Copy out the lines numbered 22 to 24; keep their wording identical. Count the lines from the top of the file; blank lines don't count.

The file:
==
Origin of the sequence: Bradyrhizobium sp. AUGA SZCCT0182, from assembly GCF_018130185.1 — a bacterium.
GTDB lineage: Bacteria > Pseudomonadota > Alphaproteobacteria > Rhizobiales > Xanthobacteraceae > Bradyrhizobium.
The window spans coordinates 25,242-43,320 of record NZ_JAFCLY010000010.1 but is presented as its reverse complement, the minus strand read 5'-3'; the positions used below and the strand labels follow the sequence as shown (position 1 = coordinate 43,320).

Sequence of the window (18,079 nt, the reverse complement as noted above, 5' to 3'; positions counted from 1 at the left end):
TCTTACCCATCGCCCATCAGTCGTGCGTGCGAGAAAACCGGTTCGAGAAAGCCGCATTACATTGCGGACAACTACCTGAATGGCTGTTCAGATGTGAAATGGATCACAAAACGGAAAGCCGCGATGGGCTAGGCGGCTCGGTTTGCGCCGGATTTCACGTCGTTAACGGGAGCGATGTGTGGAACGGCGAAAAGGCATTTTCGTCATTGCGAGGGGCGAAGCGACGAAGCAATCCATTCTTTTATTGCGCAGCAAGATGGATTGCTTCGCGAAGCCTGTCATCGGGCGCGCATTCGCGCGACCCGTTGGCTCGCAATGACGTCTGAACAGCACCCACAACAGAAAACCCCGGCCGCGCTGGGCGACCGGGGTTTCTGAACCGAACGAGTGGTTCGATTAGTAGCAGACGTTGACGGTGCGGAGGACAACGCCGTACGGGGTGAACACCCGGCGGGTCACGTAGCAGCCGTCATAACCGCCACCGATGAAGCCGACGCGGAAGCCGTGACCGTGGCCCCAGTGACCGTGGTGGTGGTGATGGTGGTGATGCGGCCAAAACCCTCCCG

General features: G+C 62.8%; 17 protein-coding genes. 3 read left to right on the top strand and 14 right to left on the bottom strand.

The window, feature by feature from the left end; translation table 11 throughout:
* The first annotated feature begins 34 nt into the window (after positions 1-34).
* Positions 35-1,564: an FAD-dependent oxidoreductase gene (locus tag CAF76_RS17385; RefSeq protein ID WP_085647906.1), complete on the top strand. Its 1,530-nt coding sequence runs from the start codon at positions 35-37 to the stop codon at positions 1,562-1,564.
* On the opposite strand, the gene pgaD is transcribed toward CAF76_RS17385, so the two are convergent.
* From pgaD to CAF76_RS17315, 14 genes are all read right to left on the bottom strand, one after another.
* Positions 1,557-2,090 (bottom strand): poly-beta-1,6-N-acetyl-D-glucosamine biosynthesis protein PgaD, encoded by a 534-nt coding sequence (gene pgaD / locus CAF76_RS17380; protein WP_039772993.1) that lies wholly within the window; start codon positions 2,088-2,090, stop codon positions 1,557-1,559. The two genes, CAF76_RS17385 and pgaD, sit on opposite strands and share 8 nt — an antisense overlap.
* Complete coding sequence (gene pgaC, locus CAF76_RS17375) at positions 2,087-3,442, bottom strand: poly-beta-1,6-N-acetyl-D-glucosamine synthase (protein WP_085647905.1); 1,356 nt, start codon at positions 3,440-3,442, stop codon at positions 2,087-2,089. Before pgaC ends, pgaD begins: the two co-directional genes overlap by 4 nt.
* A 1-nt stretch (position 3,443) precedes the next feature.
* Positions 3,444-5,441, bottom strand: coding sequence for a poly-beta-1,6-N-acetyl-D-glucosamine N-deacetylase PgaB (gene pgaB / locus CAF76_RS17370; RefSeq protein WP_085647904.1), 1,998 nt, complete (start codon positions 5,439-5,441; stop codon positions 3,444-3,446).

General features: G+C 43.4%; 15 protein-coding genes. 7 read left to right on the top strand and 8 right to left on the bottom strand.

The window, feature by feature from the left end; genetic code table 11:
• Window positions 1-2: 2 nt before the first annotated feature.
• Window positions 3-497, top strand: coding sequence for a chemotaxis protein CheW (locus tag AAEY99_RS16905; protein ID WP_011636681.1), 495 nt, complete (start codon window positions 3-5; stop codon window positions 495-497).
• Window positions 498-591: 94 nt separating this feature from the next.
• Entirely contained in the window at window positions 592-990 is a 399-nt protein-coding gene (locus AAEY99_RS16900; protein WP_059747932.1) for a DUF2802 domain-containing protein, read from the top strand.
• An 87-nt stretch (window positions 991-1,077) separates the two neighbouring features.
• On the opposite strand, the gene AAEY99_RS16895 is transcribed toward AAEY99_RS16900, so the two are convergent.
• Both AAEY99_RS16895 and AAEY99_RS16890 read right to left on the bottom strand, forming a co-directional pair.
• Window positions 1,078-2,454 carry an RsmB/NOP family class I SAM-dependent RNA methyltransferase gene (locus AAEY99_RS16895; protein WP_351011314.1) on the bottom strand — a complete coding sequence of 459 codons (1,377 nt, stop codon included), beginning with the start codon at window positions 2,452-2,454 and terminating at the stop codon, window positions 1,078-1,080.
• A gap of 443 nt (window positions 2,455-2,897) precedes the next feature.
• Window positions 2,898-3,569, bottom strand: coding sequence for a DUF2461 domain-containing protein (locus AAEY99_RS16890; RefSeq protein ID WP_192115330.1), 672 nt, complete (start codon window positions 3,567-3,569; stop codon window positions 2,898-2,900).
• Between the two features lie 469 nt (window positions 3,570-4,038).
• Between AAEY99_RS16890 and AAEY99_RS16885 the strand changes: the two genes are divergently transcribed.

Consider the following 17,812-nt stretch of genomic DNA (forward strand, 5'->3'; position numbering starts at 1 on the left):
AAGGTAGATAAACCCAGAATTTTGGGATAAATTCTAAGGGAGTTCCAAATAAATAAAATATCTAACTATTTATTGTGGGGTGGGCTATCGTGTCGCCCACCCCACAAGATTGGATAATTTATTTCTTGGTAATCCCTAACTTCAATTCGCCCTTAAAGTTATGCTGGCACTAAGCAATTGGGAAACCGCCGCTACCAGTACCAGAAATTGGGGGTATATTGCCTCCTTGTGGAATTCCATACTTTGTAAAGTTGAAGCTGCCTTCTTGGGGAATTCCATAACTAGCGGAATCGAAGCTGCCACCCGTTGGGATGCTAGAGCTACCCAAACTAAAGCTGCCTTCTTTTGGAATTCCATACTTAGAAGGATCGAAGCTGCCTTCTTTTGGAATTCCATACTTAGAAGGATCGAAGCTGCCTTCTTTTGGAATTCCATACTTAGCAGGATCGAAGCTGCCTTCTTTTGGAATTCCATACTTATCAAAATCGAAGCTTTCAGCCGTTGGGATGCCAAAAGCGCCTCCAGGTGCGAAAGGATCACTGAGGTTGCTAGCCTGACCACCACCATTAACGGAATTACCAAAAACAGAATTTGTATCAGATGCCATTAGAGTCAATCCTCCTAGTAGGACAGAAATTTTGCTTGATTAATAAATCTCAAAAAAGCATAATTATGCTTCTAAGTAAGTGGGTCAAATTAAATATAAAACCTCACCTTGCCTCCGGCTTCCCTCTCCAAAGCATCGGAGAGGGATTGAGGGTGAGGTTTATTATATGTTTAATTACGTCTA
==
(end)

• An 87-nt stretch (window positions 991-1,077) separates the two neighbouring features.
• On the opposite strand, the gene AAEY99_RS16895 is transcribed toward AAEY99_RS16900, so the two are convergent.
• Both AAEY99_RS16895 and AAEY99_RS16890 read right to left on the bottom strand, forming a co-directional pair.